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tabloids-attack-rule-of-law“Today this country faces a crisis as grave as anything since the dark days when Churchill vowed we would fight them on the beaches.”

Trumpeted the Daily Express, melodramatic – and distorted – as ever.

‘The Judges versus the people’, around a blued (?) picture of the judges, said the Telegraph.

‘Who do EU think you are? Judges overrule the people as loaded foreign elites defy will of the British public and derail Theresa May’s Brexit plans.’ says the Sun. [Who should know a bit about ‘loaded foreign elites’ as their proprietor is one.]

And last but not least, the Daily Mail:

Enemies of the people: Fury over ‘out of touch’ judges who have ‘declared war on democracy’ by defying 17.4m Brexit voters and who could trigger constitutional crisis .’

It might be worth a quick look at this esteemed organ’s support for the blackshirts, or Nazis on the 19th January, 1934: here:

mail-blackshirts

It’s worth a pause to mention, ‘be careful what you wish for, lest it come true.’

All of this outrage rests on the idea that the referendum showed the ‘will of the people’ despite the fact that this ‘will’ was orchestrated by lies – mostly distortions and generalisations – that were quickly proved false.

I think this ‘will’ is better summed up as the understandable ‘wishes’ of a lot of people who feel abandoned and ignored that a lot more goodies (e.g. £350 million a week) would come to them – and that it was time for a change.

Very quickly those wishes were dented and we were left with a suspicion that there is likely to be less rather than more money sloshing around. We have already lost 15-20% of the £’s value, showing up in price increases in fuel, food and many other things to come. Even the right-wing press is starting to express alarm at rising fuel and food prices, while failing, of course, to connect these rises with recent events.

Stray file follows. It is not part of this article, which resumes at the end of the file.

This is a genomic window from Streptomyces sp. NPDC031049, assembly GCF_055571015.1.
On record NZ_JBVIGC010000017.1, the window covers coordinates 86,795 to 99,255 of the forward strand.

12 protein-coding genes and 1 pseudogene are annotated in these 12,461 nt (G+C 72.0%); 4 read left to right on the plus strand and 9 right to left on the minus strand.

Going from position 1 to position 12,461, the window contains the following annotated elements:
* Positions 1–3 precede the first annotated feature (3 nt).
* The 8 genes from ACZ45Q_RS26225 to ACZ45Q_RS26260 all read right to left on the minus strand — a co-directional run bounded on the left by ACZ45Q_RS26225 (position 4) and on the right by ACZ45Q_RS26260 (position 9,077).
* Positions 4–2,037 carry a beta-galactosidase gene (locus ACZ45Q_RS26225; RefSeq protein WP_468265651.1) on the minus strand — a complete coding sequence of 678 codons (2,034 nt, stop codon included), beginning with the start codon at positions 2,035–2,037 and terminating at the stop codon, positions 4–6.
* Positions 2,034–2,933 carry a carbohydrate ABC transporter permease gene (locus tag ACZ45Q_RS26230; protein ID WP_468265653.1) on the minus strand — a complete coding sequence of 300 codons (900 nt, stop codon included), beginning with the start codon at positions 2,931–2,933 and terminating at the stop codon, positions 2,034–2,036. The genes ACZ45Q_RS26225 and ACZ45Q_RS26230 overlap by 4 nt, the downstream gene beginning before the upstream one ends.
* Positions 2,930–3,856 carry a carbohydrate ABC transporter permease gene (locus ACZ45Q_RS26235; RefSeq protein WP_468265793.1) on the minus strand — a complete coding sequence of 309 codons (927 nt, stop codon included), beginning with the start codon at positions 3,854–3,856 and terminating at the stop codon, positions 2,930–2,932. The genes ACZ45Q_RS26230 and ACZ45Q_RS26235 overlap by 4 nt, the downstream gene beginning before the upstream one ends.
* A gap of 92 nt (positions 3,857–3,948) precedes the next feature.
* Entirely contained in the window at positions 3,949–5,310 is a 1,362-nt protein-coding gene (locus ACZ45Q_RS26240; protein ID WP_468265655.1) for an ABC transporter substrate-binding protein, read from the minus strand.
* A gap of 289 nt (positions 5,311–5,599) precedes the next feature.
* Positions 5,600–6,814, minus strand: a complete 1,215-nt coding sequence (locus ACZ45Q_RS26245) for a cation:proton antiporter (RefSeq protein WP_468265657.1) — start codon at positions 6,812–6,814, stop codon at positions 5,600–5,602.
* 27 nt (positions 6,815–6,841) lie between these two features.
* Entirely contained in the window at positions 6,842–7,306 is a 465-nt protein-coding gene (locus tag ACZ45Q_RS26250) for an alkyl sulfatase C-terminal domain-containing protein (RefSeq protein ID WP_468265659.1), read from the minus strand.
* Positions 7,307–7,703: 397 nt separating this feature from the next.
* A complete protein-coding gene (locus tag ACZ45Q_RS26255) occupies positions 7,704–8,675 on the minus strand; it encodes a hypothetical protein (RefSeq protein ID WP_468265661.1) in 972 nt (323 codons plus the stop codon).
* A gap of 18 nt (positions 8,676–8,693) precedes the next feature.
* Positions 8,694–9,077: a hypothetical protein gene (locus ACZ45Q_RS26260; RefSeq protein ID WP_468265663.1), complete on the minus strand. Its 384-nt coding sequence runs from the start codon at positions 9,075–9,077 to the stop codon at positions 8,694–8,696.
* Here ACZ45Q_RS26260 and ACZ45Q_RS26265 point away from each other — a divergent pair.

It’s also worth remembering that what is called the ‘will of the people’ represents a small overall majority – one sixteenth – of those who voted in the referendum. In fact that’s 38/36% voting for Leave over Remain, with 26% not voting. So this ‘will’ is in fact the wishes of 38% of the people for different arrangements than those they have now, without, I am sure, knowing any details of the new set-up, other than ‘more for me and my folks, please.’

One further point here, May and her team of rehabilitated Brexit ministers, continually say they cannot reveal their hand because ‘that’s not what you do in negotiations’. The real reason I believe is that they don’t have much of a hand, the rules on the single market are quite clear, and moreover they can’t agree on how to play the tiny number of cards they have. So, hiding their hand makes them look cool and covers their fragility and sounds more like Michael Douglas in ‘Wall Street’ than Del Boy in ‘Only Fools and Horses’.

Do you really believe that the 27 members outside the UK are going to keep quiet about the negotiations? No, it will be all over the European press within 12 hours of each meeting and then we’ll be left managing another PR disaster as French, German, Italian and Spanish headlines leak onto our front pages.